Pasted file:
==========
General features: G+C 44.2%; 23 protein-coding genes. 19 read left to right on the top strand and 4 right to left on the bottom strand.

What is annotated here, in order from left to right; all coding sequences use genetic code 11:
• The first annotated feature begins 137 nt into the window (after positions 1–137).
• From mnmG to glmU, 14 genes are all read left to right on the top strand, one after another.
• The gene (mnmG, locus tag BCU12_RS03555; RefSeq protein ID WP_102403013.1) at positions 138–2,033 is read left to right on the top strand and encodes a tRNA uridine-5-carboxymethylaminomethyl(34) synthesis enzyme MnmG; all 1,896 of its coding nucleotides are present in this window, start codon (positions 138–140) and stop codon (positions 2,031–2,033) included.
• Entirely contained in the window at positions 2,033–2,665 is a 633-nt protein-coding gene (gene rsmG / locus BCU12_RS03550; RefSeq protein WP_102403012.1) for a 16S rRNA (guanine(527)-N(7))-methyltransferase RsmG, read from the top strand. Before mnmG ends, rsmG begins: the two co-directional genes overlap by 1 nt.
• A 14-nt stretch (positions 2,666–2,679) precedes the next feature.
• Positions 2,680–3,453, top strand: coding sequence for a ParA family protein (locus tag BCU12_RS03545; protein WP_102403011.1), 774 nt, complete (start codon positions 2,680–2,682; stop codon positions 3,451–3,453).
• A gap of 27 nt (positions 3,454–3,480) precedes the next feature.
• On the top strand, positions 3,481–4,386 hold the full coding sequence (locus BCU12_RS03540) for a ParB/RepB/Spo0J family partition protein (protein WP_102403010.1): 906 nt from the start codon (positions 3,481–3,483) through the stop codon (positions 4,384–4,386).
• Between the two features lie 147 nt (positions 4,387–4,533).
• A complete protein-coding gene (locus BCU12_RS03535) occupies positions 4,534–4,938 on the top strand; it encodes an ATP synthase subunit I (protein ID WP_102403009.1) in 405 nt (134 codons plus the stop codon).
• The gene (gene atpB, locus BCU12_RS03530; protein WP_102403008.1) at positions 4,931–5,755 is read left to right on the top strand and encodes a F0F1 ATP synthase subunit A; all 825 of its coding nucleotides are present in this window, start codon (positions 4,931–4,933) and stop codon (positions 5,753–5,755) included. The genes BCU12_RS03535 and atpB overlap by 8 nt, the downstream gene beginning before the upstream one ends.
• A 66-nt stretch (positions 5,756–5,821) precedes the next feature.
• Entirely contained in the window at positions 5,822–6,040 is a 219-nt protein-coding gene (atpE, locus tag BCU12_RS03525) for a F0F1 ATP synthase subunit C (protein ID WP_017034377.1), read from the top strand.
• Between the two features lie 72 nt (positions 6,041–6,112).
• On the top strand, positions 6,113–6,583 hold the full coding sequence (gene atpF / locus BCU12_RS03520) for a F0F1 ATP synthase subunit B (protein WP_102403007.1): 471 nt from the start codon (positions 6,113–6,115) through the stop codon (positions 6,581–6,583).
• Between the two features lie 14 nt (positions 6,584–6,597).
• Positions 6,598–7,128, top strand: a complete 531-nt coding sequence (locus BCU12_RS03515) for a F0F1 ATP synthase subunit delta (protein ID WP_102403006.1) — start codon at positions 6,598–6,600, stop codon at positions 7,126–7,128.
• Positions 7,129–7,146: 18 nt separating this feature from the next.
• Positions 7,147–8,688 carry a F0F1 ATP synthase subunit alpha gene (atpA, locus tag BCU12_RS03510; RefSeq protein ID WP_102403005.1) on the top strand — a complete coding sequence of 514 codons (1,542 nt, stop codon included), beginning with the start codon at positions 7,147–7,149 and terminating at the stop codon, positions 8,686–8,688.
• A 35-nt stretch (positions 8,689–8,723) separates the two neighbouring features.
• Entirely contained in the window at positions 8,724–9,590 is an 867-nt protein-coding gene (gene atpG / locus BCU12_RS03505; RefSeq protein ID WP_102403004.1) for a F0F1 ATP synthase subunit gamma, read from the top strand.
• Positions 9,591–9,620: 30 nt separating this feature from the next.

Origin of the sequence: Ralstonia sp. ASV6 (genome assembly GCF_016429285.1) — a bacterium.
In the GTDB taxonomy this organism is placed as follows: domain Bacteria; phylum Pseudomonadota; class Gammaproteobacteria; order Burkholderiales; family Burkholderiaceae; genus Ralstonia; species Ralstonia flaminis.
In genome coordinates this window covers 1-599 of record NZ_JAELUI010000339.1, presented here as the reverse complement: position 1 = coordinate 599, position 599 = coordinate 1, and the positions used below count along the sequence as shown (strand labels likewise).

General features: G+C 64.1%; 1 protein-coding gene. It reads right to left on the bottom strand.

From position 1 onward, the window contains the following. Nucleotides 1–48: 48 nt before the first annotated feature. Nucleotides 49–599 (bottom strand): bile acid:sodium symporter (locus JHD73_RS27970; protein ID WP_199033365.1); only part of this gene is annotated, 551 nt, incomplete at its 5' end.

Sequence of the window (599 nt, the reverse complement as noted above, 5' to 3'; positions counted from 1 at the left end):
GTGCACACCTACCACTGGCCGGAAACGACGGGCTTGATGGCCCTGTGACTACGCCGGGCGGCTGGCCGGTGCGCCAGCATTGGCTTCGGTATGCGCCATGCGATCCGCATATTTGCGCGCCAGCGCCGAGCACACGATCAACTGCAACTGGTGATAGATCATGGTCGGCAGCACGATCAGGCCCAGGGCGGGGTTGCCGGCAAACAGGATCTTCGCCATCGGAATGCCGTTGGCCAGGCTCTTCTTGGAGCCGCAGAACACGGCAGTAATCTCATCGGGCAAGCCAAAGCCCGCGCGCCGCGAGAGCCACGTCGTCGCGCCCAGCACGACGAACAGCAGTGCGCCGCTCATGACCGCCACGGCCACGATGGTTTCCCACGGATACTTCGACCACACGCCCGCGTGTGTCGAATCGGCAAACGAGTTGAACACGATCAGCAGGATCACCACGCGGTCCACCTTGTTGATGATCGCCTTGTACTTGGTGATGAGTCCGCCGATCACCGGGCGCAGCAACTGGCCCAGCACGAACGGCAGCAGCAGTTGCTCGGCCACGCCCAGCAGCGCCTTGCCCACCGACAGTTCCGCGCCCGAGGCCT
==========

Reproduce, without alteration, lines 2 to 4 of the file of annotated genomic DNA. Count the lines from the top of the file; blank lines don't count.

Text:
What is annotated here, in order from left to right; all coding sequences use genetic code 11:
• The first annotated feature begins 137 nt into the window (after positions 1–137).
• From mnmG to glmU, 14 genes are all read left to right on the top strand, one after another.